Enteric methane production in lactating dairy cows with continuous feeding of essential oils or rotational feeding of essential oils and lauric acid

Jan 3, 2017

G. Klop, J. Dijkstra, K. Dieho, W. H. Hendriks, and A. Bannink


Rumen microbes can adapt to feed additives, which may make the decrease in enteric CH4 production upon feeding an additive a transient response only. This study investigated alternate feeding of 2 CH4 mitigating feed additives with a different mode of action on persistency of lowering CH4 production compared with feeding a single additive over a period of 10 wk. Four pairs of cows were selected, and within pairs, cows were randomly assigned to either the control (AR-AR) or the alternating (AR-LA) concentrate treatment. The AR concentrate contained a blend of essential oils (Agolin Ruminant, Agolin SA, Bière, Switzerland; 0.17 g/kg of dry matter) and the LA concentrate contained lauric acid (C12:0; 65 g/kg of dry matter). A basal concentrate without Agolin Ruminant and lauric acid was fed during the pretreatment period (2 wk). Thereafter, the cows assigned to the AR-AR treatment received the AR concentrate during all 10 treatment weeks (5 periods of 2 wk each), whereas cows assigned to the AR-LA treatment received AR and LA concentrates rotated on a weekly basis. Methane emission was measured in climate respiration chambers during periods 1, 3, and 5. From period 3 onward, dry matter intake and milk protein concentration were reduced with the AR-LA treatment. Milk fat concentration was not affected, but the proportion of C12:0 in milk fat increased upon feeding C12:0. Molar proportions of acetate and propionate in rumen fluid were lower and higher, respectively, with the AR-LA than with the AR-AR treatment. Methane yield (g/kg of dry matter intake) and intensity (g/kg of fat- and protein-corrected milk yield) were not affected by treatment. Methane yield and intensity were significantly lower (12 and 11%, respectively) in period 1 compared with the pretreatment period, but no significant difference relative to pretreatment period was observed in period 3 (numerically 9 and 7% lower, respectively) and in period 5 (numerically 8 and 4% lower, respectively). Results indicate a transient decrease in CH4 yield and intensity in time, but no improvement in extent or persistency of the decline in CH4 due to rotational feeding of essential oils and C12:0 in lactating dairy cows.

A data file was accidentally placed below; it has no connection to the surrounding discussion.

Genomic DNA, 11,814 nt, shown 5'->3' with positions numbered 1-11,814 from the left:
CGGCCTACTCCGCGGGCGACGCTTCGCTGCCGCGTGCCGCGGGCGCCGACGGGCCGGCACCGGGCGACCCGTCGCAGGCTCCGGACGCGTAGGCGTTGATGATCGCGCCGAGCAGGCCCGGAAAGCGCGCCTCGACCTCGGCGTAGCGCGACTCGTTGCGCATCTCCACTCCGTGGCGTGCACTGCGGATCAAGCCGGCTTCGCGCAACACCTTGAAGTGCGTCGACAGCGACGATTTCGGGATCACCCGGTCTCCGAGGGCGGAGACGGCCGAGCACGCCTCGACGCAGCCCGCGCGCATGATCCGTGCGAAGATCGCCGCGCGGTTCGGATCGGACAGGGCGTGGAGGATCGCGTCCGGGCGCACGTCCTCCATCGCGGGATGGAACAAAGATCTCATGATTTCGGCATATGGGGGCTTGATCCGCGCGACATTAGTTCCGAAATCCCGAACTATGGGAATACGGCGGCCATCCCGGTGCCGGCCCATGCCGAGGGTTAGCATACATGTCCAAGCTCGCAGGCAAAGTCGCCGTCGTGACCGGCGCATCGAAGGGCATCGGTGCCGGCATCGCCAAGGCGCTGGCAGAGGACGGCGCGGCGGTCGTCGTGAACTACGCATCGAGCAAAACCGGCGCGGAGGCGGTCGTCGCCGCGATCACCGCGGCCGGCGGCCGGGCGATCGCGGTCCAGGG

Key words: methane, lauric acid, essential oils, dairy cow.

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